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Ego Is the Enemy

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Ego Is the Enemy


15 min read
10 take-aways
Audio & text

What's inside?

Your ego can get in the way of your success. Quell it with learning instead of attention.

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Best-selling author Ryan Holiday recommends that people stop jabbering, forget their narratives, restrain their passions, learn from everything they do, accept failure and never stop working. He offers anecdotes about professional athletes, politicians and business leaders who learned hard lessons about the dangers of ego as well as tales of quiet workers who made enormous differences and remained unknown. Holiday’s conversational style reads like getting advice from a good friend. His chapters are short and easy to understand, though some entries cover similar topics. The partial bibliography directs readers to an extensive reading list on Holiday’s website. getAbstract recommends his alternative approach to people with an interest in self-improvement, not self-aggrandizement. He believes that the best way to move ahead is keep learning and to tame your ego – and he shows you how.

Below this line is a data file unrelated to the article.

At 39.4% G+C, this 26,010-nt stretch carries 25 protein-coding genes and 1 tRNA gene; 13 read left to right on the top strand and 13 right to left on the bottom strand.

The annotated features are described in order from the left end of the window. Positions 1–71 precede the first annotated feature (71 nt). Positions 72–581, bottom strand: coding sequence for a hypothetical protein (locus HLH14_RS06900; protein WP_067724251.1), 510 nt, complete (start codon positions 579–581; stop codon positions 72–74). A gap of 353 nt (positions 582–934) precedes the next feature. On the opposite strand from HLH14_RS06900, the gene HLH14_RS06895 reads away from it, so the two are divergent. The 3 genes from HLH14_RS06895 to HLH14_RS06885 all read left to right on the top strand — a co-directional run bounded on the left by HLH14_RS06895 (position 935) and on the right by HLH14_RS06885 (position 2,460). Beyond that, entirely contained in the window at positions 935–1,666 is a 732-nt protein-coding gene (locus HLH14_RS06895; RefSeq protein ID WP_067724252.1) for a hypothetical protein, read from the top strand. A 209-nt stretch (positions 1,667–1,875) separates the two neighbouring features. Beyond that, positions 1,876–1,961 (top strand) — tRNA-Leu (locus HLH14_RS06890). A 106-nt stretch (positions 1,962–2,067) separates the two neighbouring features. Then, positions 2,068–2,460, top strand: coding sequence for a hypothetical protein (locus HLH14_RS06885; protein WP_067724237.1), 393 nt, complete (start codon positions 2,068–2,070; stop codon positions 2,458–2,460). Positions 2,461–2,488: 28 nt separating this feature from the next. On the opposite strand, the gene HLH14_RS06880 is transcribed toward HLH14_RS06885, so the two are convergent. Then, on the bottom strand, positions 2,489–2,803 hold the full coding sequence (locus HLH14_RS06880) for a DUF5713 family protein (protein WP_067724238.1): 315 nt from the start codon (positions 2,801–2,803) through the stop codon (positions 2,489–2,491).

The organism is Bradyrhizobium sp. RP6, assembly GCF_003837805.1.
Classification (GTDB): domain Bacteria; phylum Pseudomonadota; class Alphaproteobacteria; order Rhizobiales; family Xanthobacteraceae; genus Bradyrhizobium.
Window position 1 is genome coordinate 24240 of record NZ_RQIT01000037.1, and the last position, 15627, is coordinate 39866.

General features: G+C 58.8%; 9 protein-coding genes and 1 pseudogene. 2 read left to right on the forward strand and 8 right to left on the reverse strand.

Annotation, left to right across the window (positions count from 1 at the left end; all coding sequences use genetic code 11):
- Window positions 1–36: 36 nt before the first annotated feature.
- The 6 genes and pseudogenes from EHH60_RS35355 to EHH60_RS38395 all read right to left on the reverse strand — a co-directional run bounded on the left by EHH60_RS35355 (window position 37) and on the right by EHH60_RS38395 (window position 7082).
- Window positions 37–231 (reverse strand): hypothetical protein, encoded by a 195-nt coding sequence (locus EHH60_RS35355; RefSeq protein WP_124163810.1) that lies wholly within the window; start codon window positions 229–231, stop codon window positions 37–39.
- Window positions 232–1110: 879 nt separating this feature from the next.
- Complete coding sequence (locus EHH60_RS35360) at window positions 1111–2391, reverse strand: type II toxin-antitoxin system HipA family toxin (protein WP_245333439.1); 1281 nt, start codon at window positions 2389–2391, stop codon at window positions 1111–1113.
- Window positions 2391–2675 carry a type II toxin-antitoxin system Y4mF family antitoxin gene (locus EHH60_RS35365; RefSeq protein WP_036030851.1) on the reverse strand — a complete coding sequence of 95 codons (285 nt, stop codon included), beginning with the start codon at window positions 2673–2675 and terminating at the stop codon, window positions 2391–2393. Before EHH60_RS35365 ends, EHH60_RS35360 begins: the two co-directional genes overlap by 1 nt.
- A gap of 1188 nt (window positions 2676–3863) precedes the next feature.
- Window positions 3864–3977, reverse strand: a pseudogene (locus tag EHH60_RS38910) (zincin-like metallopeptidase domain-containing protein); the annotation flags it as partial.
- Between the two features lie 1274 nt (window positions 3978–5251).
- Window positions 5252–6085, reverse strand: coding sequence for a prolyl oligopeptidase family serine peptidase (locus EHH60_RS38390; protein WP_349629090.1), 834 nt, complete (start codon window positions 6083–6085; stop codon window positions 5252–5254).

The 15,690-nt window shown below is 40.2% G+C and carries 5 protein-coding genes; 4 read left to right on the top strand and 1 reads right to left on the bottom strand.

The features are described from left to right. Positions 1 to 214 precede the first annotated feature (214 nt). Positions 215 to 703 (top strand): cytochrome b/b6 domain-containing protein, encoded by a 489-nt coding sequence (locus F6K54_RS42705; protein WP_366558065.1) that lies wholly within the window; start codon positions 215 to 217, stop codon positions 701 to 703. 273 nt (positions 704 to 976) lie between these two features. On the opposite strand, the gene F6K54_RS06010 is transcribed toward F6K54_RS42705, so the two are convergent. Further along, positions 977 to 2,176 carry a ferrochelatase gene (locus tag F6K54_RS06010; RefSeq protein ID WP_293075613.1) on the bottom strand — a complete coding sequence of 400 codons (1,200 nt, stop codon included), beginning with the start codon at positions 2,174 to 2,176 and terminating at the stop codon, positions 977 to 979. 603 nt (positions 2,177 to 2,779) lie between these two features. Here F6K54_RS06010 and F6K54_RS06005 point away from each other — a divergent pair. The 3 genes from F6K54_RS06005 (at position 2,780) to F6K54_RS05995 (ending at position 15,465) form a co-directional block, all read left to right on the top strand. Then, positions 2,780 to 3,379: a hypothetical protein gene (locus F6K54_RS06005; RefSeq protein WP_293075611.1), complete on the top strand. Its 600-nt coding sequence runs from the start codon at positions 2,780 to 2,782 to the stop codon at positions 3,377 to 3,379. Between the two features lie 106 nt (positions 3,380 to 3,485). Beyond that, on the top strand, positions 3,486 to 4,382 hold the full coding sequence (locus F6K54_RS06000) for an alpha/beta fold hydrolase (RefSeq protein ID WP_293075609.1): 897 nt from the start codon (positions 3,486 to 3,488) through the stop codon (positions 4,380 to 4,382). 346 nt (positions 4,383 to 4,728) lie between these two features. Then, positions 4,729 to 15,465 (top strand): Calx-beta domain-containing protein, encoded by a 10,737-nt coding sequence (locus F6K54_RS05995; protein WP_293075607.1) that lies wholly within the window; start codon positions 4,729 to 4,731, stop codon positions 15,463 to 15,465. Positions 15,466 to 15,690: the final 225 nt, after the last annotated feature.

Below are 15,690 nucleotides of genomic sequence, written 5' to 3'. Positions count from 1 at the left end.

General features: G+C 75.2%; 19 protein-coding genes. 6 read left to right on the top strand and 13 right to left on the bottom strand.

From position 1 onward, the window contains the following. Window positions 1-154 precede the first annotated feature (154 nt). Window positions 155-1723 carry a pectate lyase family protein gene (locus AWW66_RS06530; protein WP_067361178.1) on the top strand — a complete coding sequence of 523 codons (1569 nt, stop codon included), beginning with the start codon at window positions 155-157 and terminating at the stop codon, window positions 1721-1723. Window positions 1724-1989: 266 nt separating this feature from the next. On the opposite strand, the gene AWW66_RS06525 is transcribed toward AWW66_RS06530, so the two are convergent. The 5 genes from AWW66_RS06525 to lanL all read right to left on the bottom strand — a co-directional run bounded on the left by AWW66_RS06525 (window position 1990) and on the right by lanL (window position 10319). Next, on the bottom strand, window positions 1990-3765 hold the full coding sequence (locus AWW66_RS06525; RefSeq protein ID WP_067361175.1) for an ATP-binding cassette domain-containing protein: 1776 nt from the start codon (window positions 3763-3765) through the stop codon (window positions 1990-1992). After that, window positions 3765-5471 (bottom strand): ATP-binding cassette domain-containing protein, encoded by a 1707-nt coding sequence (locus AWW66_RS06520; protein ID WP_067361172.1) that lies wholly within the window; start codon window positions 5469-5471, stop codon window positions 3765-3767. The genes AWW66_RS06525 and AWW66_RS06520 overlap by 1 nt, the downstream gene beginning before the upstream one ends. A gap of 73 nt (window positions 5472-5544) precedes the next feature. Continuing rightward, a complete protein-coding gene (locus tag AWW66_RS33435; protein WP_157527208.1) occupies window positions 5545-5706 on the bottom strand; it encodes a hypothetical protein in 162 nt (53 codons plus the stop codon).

What Is Ego?

Anyone with ambition has ego. People who marshal their skills to meet their goals have ego. Artists, athletes, scientists and entrepreneurs achieve their objectives by harnessing the focus and desire to create and discover. But, too often, ego drives these activities. Ego is necessary for getting ahead. But “an unhealthy belief” in how important you are has the opposite impact and blocks your progress.

Ego encourages lazy, self-congratulatory fantasizing. Defined as “self-centered ambition,” ego undermines the connection with others and the engagement that both allow success to grow. To assess your strengths accurately, embrace a blend of confidence and humility. Recognize that ego offers the comfort of self-satisfaction, but it’s self-absorbed and can blind you to opportunity.

Aspiring to Greatness

Greatness is often a quiet act. The late US Air Force fighter pilot and strategist John Boyd helped revolutionize modern warfare across the US armed forces, but the general public doesn’t know of him. To emphasize the difference between working for recognition and working to get something accomplished, he asked the soldiers he commanded if...

About the Author

Ryan Holiday is the former director of marketing at American Apparel and a best-selling author. He wrote The Obstacle Is The Way, Growth Hacker Marketing, and Trust Me, I’m Lying and co-wrote The Daily Stoic with Stephen Hanselman.

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    S. S. 6 years ago
    Best book I've read in a LONG time.
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    L. S. 6 years ago
    Please consider adding the audio for this title. Thanks
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    J. M. 6 years ago
    good lesson

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